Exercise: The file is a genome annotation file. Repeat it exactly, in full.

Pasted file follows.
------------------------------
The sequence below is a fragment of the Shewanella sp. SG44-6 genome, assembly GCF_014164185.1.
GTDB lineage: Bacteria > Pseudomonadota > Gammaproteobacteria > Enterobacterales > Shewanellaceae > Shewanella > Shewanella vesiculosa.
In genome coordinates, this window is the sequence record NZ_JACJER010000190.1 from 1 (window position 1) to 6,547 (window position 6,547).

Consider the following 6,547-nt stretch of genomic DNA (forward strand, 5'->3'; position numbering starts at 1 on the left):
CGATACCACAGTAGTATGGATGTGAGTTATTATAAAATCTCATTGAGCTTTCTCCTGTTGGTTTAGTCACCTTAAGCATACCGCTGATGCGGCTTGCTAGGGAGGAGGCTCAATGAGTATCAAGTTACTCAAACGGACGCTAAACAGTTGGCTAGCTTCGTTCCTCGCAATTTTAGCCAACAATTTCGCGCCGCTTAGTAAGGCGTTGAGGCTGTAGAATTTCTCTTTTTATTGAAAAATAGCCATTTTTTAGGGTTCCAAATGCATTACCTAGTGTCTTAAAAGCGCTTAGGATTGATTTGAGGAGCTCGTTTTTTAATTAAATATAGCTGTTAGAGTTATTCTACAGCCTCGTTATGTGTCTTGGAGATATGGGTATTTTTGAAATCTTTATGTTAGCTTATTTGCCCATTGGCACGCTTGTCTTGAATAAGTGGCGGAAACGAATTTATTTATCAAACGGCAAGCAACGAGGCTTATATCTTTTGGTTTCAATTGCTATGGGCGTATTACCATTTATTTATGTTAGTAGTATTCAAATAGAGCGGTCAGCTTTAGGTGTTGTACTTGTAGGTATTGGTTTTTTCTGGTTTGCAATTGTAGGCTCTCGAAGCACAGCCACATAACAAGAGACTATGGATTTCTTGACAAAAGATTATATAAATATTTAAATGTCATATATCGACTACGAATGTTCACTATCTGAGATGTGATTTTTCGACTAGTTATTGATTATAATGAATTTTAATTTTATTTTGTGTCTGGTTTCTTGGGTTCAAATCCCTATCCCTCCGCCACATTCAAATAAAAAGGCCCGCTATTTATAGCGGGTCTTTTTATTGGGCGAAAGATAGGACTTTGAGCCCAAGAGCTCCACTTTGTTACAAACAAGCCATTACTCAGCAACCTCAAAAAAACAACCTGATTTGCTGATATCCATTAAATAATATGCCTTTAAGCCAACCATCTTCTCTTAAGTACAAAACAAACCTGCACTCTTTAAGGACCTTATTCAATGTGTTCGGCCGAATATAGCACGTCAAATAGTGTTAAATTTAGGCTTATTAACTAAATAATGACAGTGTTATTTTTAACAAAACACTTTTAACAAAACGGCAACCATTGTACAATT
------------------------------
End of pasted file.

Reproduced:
The sequence below is a fragment of the Shewanella sp. SG44-6 genome, assembly GCF_014164185.1.
GTDB lineage: Bacteria > Pseudomonadota > Gammaproteobacteria > Enterobacterales > Shewanellaceae > Shewanella > Shewanella vesiculosa.
In genome coordinates, this window is the sequence record NZ_JACJER010000190.1 from 1 (window position 1) to 6,547 (window position 6,547).

Consider the following 6,547-nt stretch of genomic DNA (forward strand, 5'->3'; position numbering starts at 1 on the left):
CGATACCACAGTAGTATGGATGTGAGTTATTATAAAATCTCATTGAGCTTTCTCCTGTTGGTTTAGTCACCTTAAGCATACCGCTGATGCGGCTTGCTAGGGAGGAGGCTCAATGAGTATCAAGTTACTCAAACGGACGCTAAACAGTTGGCTAGCTTCGTTCCTCGCAATTTTAGCCAACAATTTCGCGCCGCTTAGTAAGGCGTTGAGGCTGTAGAATTTCTCTTTTTATTGAAAAATAGCCATTTTTTAGGGTTCCAAATGCATTACCTAGTGTCTTAAAAGCGCTTAGGATTGATTTGAGGAGCTCGTTTTTTAATTAAATATAGCTGTTAGAGTTATTCTACAGCCTCGTTATGTGTCTTGGAGATATGGGTATTTTTGAAATCTTTATGTTAGCTTATTTGCCCATTGGCACGCTTGTCTTGAATAAGTGGCGGAAACGAATTTATTTATCAAACGGCAAGCAACGAGGCTTATATCTTTTGGTTTCAATTGCTATGGGCGTATTACCATTTATTTATGTTAGTAGTATTCAAATAGAGCGGTCAGCTTTAGGTGTTGTACTTGTAGGTATTGGTTTTTTCTGGTTTGCAATTGTAGGCTCTCGAAGCACAGCCACATAACAAGAGACTATGGATTTCTTGACAAAAGATTATATAAATATTTAAATGTCATATATCGACTACGAATGTTCACTATCTGAGATGTGATTTTTCGACTAGTTATTGATTATAATGAATTTTAATTTTATTTTGTGTCTGGTTTCTTGGGTTCAAATCCCTATCCCTCCGCCACATTCAAATAAAAAGGCCCGCTATTTATAGCGGGTCTTTTTATTGGGCGAAAGATAGGACTTTGAGCCCAAGAGCTCCACTTTGTTACAAACAAGCCATTACTCAGCAACCTCAAAAAAACAACCTGATTTGCTGATATCCATTAAATAATATGCCTTTAAGCCAACCATCTTCTCTTAAGTACAAAACAAACCTGCACTCTTTAAGGACCTTATTCAATGTGTTCGGCCGAATATAGCACGTCAAATAGTGTTAAATTTAGGCTTATTAACTAAATAATGACAGTGTTATTTTTAACAAAACACTTTTAACAAAACGGCAACCATTGTACAATT